“The deceleration in output does not augur well for businesses in the manufacturing sector, including the M&E cluster which continuously faces headwinds underpinned by low domestic demand, unpredictable energy supply and high petrol prices. These all  add to the increasing logistics costs of companies. A positive performance is imperative towards improving the real Gross Domestic Product of the domestic economy for the first quarter of 2019,” said Dr Ade.

However, in spite of the difficult operational environment, Dr Ade said SEIFSA remains confident that companies within the M&E cluster will stay resilient and navigate the challenges posed by a spluttering economy.

SEIFSA is a National Federation representing 23 independent employer Associations in the metals and engineering industries, with a combined membership of 1 600 companies employing around 200 000 employees. The Federation was formed in 1943 and its member companies range from giant steel-making corporations to micro-enterprises employing fewer than 50 people
SEIFSA to Celebrate Companies

SEIFSA to Celebrate Companies with Best Health and Safety Compliance Record at Awards for Excellence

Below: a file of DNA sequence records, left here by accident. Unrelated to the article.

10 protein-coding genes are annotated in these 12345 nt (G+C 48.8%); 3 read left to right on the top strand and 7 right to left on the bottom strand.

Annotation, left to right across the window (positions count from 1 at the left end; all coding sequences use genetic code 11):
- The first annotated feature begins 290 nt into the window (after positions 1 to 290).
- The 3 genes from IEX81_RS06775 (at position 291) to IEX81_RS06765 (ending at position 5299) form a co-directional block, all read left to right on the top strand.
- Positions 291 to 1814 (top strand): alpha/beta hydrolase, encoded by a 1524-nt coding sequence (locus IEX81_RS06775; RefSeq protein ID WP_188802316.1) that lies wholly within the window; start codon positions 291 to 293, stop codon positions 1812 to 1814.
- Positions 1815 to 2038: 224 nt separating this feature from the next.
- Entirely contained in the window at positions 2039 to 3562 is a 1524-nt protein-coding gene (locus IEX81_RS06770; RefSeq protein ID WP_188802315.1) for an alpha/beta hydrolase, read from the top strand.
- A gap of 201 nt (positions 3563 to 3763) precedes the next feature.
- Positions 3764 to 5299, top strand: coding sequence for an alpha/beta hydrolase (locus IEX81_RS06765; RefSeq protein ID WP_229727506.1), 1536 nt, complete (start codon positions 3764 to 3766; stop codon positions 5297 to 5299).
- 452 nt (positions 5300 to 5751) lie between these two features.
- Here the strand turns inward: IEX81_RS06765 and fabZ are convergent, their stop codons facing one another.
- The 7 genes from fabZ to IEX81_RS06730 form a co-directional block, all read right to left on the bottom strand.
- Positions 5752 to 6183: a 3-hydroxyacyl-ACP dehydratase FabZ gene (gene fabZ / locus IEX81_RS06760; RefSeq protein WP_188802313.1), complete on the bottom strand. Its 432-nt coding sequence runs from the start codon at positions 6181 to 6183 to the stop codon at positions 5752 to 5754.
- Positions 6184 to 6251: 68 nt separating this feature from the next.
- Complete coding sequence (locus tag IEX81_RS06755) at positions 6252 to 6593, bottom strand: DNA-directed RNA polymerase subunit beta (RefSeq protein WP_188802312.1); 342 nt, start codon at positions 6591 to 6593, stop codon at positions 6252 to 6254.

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Johannesburg, 7 April 2019 – Employees are one of the most crucial investments businesses make. Without employees, businesses – particularly in the labour-intense metals and engineering sector –  would cease to exist. It is against this backdrop that companies should continuously invest in ensuring that the environment in which employees operate is safe, so says Steel and Engineering Industries Federation of Southern Africa (SEIFSA) Chief Executive Officer Kaizer Nyatsumba.

“Employers have an obligation towards their employees to ensure that not a single life is lost at the workplace, regardless of how hazardous the work environment is. In fact, the more hazardous the environment, the more caution employers need to exercise to ensure the safety of their workers. The injury or loss of even one life at a plant or at a site is one life too many and companies need to go out of their way to ensure that not a single life is lost at work,” Mr Nyatsumba said.

It is against this backdrop, among others, that SEIFSA established the SEIFSA Awards for Excellence to encourage and celebrate companies which take the health and safety of their employees seriously.

To celebrate companies that go out of their way to invest in the health and safety of their employees, SEIFSA will present the Health and Safety Award of the Year to a company with the best legal compliance record in Health and Safety or the lowest Lost-Time Injury Frequency rate between July 2017 and December 2018.